Attacking and Defending the Turtle
The turtle position is one of the most underrated positions in Brazilian Jiu Jitsu. It is imperative for bjj practitioners to feel comfortable attacking and defending from the turtle position. Why is the turtle so important to learn? If you are good at defending your turtle you can develop incredible guard retention and you will be very difficult to submit. If you attack well from turtle you will have a wide arsenal of attacks and be extremely dangerous.
Turtle is also an enormous part of competition because if someone is about to pass your guard in a competition and you turtle than they are not awarded points. This is a huge benefit to turtling and another reason that the position has exploded with popularity. So if you are a competitor you should know the turtle inside and out.
Attacking from the Turtle
Being well versed in your attacks from turtle is extremely important for any practitioners but even more important for competitors. What types of attacks are there from turtle? You want to be able to take the back, you want to be able to submit your opponent, and you want to be able to maintain position and go to side control, mount, or crucifix if necessary.
Attacking submissions is very important from turtle, not only do you want to submit your opponent but you can also open up different opportunities from attacking submissions. For example sometimes you can attack and arm bar and this can open up a back take.
Taking the back from turtle is another huge element of being good at attacking from turtle. You want to be able to take the back and keep the back. Check out our article on back control here to work on maintaining the back. One of the most popular back takes is taking the back from turtle.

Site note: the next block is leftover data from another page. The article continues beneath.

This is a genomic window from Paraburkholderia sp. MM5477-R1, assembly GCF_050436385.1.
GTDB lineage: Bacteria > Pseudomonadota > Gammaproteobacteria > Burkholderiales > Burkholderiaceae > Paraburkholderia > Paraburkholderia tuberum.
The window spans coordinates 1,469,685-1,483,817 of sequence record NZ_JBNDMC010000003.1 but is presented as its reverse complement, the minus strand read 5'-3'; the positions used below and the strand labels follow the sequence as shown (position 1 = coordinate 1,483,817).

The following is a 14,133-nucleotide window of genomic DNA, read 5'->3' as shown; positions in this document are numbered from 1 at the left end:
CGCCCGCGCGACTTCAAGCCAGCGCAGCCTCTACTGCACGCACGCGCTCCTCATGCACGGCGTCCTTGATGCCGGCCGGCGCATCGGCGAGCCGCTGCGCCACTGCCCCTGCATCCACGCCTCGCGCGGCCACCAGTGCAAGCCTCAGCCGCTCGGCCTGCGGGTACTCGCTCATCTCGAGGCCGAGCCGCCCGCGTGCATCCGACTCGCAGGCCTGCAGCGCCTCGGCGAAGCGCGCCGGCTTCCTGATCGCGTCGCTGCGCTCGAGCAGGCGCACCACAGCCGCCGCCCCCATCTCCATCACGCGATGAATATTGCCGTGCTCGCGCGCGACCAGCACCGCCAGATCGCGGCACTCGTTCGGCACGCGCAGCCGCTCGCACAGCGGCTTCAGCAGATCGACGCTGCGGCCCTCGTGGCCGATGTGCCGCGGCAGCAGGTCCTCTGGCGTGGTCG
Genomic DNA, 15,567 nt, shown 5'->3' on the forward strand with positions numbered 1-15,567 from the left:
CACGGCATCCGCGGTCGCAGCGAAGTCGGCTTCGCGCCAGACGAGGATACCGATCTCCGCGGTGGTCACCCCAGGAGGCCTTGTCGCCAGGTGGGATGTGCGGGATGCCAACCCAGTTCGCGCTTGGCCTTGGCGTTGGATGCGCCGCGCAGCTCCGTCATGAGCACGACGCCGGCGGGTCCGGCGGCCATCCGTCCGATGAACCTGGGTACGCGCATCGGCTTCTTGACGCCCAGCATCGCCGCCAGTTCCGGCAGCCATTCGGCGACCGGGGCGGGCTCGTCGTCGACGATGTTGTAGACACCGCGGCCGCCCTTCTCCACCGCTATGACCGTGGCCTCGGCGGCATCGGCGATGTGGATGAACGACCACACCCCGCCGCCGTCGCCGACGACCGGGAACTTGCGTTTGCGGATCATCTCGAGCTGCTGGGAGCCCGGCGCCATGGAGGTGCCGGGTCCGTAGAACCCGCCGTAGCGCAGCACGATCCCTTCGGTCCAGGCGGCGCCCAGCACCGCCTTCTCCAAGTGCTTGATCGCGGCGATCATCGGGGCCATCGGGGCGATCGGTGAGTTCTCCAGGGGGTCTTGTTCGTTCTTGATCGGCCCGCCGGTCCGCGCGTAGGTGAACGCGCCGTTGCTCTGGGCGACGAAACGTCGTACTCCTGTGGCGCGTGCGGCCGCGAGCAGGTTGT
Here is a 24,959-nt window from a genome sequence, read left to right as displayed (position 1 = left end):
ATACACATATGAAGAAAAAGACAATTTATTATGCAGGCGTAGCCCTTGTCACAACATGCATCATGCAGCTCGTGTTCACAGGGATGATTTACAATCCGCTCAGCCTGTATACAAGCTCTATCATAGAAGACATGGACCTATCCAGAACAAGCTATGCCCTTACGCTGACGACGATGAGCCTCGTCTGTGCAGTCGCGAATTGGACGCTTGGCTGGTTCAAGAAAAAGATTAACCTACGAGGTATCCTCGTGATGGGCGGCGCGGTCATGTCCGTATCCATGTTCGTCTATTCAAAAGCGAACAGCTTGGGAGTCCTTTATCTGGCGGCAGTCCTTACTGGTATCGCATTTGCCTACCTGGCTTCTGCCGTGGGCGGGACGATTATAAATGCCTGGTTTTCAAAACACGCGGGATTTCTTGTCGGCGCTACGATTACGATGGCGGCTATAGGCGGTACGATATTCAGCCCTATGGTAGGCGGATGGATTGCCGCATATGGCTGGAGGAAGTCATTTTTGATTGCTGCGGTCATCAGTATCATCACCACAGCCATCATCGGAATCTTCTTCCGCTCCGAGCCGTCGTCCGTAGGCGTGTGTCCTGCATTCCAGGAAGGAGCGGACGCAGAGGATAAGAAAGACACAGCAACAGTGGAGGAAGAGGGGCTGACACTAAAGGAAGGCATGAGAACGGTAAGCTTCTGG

Maintaining position is also a big part of attacking the turtle. Many people will attempt to roll from turtle and if you have good timing, as they attempt to roll you can get to side control or even take their back. Check out this video of turtle attacks with Judo Olympic Silver Medalist and bjj Black Belt Travis Stevens.
Defending the Turtle
Defending the turtle is just as imperative as attacking from the turtle. If someone is passing your guard they may force you to turtle. Some people such as Black Belt competitor, Eduardo Telles, are so good at defending the turtle they start matches in the position.
You have to be able to defend submissions and back take attempts from the turtle. Your opponent will be attacking you relentlessly if you’re turtled; this means that you need to be ready to defend immediately after turtling. Defending the hooks is a huge part of being good from turtle; some people will allow their opponent to get inches from a back take but just keep the second hook away and eventually retain their guard. Others even threaten submissions from the turtle such as knee bars, toe holds, kimuras and arm locks. Check out this video of counters and defense from the turtle position.
If you want to learn how to attack and defend the turtle at the highest level, check out Judo Olympic Silver Medalist Travis Stevens DVD set, “Attacking and Defending the Turtle.” Also check out this article on the turtle position, “Breaking the BJJ Rules Like and Artist.” It is about Eduardo Telles who has arguably the best turtle ever.